Ramdass et al identified risk factors for amputation in a patient with trauma to the popliteal artery. These can help to identify a patient who may require more aggressive managment. The authors are from the University of the West Indies in St. Augustine, Trinidad.

Patient selection: popliteal artery trauma


Trauma may be penetrating (gun shot wound, stab wound) or blunt (fall, motor vehicle accident). The amputation rate was 25% for penetrating wounds and 33% for blunt trauma.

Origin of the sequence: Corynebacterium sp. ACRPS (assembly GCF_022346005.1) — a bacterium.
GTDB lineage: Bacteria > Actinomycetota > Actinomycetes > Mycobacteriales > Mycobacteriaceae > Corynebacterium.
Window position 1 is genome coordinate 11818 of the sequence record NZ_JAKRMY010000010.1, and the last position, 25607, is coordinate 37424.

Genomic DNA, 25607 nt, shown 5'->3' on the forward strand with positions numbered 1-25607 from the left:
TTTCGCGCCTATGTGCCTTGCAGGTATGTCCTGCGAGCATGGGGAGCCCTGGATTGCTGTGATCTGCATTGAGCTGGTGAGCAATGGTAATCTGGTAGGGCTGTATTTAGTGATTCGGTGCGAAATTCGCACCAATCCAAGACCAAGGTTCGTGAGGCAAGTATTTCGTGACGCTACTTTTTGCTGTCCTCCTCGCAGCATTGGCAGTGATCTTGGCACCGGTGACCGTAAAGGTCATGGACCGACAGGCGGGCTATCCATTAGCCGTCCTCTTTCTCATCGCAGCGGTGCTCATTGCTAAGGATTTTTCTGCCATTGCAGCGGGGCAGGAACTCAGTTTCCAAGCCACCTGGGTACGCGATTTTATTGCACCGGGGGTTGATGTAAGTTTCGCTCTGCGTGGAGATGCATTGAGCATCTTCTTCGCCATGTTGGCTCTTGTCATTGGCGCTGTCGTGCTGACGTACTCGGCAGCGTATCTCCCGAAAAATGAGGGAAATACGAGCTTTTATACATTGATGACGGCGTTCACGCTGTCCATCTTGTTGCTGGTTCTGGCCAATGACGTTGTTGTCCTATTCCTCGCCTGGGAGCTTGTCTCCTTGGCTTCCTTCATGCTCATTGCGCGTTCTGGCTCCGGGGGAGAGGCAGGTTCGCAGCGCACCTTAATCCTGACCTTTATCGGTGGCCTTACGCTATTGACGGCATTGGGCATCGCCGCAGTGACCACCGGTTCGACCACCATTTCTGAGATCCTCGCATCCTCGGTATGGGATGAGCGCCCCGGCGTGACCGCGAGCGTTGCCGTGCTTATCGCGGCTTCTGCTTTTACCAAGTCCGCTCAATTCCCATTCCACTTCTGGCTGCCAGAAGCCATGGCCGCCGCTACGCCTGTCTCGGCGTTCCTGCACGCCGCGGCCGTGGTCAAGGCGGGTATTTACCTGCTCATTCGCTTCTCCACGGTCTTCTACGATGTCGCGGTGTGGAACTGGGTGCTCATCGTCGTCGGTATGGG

Risk factors for amputation:

(1) trauma to artery and vein or artery, vein and nerve

(2) concomitant fracture or dislocation (orthopedic injury) in the same leg

(3) delayed transfer to vascular surgery (includes delay in diagnosis)

(4) large calf muscle mass (may shorten time to critical ischemia)


The risk for amputation increases with the number of risk factors present.

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